When archeologist Herbert Winlock discovered an ancient Egyptian pit in 1927, he was appalled by what he saw. The statues inside had been desecrated in what could only have been a crime of passion: eyes had been gouged out, limbs ripped off, and symbols of royalty ripped from foreheads.
The statues had belonged to one of Egypt’s first female pharaohs, one of the most powerful women in all of history. But in the opinion of Winlock’s colleague, William C. Hayes, she had it coming. A “vain, ambitious, and unscrupulous woman,” she was the “most vile of usurpers.”
Who was this nasty woman and what had she done to earn such a reputation?
Her name was Hatshepsut. Born the daughter of King Thutmose I, she married her half-brother, King Thutmose II, making her a Chief Queen. He died only a few years into his reign, however, which meant his heir, Thutmose III, was next in line to be pharaoh. Since he was only an infant at the time, Hatshepsut became co-regent, a temporary role until he was old enough to rule himself.
In the 18th dynasty, it was not entirely uncommon for Egypt to have a female ruler. When a king was not old enough to rule, leadership would be shared, with the King’s Mother acting as co-regent. But Hatshepsut was one of the first to inherit the full title and power of the pharaoh, and around the 7th year of her rule, she was crowned King.
Most of Egypt’s population at that point was illiterate, so Hatshepsut relied on symbolism and imagery to establish and maintain her legitimacy. Abandoning her queen’s tomb (royalty built their tombs while they were still alive) in Wadi Sikkat Taqa el-Zeid, she built a new one for herself in the Valley of Kings.
But since Egyptians didn't have conventions for placing women “ahead” of men, Hatshepsut depicted herself as masculine. Her monuments included a false beard, male torso, and kingly garb. Drawings of her were done in a reddish-brown color, typically reserved to portray males, but the inscriptions remained feminine in their gendering and pronouns.
While 20th century historians like Hayes were quick to characterize these decisions as an insidious plot to steal power from her male counterparts, Hatshepsut’s androgynous gender presentation coincided with many Egyptian beliefs that seem to conflict with our modern conception of the gender binary. For example, the god Atum, creator of the universe, an androgynous deity who -- after masturbating and swallowing his own semen -- used his male and female reproductive capabilities to give birth to the next generation of Gods.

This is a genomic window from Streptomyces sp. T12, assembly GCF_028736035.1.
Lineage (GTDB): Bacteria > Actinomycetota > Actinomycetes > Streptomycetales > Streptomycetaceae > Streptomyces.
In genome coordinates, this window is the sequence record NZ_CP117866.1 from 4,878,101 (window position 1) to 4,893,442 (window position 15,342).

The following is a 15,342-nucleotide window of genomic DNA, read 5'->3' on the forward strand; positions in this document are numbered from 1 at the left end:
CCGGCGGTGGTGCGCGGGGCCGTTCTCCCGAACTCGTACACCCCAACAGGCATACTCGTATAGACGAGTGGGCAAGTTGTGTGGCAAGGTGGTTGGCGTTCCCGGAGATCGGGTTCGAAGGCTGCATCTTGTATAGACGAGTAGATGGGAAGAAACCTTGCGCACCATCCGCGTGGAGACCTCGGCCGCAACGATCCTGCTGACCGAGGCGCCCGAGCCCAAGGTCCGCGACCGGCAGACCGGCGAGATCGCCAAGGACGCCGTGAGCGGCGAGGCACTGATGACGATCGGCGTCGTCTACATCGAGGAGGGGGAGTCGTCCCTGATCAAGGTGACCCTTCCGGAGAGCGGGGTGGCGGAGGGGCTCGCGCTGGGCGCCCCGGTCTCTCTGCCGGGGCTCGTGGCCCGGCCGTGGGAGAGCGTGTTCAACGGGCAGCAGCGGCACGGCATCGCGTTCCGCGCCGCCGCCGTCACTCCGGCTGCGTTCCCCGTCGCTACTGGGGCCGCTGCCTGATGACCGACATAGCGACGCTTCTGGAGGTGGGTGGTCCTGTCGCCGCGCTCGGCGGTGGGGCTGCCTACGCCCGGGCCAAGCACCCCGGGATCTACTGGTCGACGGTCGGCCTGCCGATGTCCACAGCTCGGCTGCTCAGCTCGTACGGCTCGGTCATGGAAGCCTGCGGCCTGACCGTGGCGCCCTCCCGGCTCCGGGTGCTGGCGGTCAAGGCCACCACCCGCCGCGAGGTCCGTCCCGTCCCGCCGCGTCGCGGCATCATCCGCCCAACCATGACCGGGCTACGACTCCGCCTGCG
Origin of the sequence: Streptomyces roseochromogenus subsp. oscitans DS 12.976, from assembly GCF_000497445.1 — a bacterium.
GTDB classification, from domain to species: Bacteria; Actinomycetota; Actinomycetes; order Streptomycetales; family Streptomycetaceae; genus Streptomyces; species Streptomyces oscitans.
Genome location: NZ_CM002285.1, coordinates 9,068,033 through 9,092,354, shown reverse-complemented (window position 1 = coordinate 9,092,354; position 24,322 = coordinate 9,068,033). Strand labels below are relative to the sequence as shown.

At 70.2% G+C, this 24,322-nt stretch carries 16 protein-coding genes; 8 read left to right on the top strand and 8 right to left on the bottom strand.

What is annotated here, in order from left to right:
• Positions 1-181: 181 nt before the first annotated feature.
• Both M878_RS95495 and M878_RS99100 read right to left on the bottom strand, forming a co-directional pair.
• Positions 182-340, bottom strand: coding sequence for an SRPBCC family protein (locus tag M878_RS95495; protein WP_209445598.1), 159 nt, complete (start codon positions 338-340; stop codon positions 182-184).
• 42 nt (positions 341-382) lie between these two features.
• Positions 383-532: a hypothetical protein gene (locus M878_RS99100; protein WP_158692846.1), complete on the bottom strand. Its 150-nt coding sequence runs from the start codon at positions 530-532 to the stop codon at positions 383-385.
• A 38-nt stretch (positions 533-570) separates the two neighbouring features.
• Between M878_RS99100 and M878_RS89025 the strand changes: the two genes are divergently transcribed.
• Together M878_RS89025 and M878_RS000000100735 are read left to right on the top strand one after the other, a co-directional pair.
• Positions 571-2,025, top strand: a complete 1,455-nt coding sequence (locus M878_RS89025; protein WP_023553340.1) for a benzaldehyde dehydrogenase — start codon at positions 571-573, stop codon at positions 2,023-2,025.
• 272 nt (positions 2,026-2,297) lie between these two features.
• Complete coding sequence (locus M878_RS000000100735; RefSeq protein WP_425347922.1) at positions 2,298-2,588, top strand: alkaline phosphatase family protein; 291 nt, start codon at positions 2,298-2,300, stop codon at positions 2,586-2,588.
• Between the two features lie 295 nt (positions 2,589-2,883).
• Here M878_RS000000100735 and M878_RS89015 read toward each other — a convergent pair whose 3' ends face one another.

Egyptians also held the belief that women reached a state of gender fluidity upon death. In the afterlife, they became male but retained their female characteristics to produce their own rebirth. The Egyptian sense of self was divisible and combinatory, especially among Pharaohs, who, considered Gods themselves, often fused their identities with that of their Gods. Hatshepsut wasn’t “hiding” her gender or manipulating her counterparts for personal gain; she was strategically working within and borrowing from a pre-established system of norms and traditions to maintain a position of power.
She did a pretty great job. With the full power of the Pharaoh at her disposal, Hatshepsut brought Egypt into an era of peace and prosperity. She directed a significant trading expedition to Punt, which brought frankincense and myrrh to Egypt. She also oversaw massive building campaigns, reconstructed fallen monuments, and ushered in a new era of cultural vibrance.
Much more would be known about the reign of Hatshepsut had her mortuary temple not been desecrated, only 20 years after her death, by order of King Thutmose III. The cause of this act is still debated, but either way, he destroyed her feminine titles and replaced them with those of other male kings.
As you can tell from the “most vile” descriptions of her, her reputation as one of history’s most impactful women was ransacked not only by her male contemporaries but also by historians who encountered her thousands of years later.
But Hatshepsut wouldn’t be the first woman in power whose reign was subjected to a particular lens of skepticism and scorn. Thankfully, due to the help of queer historians and archaeologists, Hatshepsut’s image has been rectified in the annals of history. A recent exhibit at the Metropolitan Museum showed her reign to be the era of peace, prosperity, and innovation that it was.
Hatshepsut’s story is a sobering reminder that our history often reflects the beliefs of those telling stories, rather than those who are being studied. Women, queer folks, and people of color have been disproportionately affected by the predominately straight white lens, through which most of modern history has been interpreted.
Hatshepsut, thousands of years ahead of her time, seemed to be struggling with this very issue herself. Before she died, she erected two more monuments in Karnak. In their inscriptions we can see the musing of a woman, thrust into power, pondering how her work will be assessed and who will ultimately be responsible for interpreting her legacy:
“Now my heart turns this way and that, as I think what the people will say—those who shall see my monuments in years to come, and who shall speak of what I have done?
DISCUSSION QUESTION: Do you know of any other historical figures who transgressed gender norms? Who’s your favorite?
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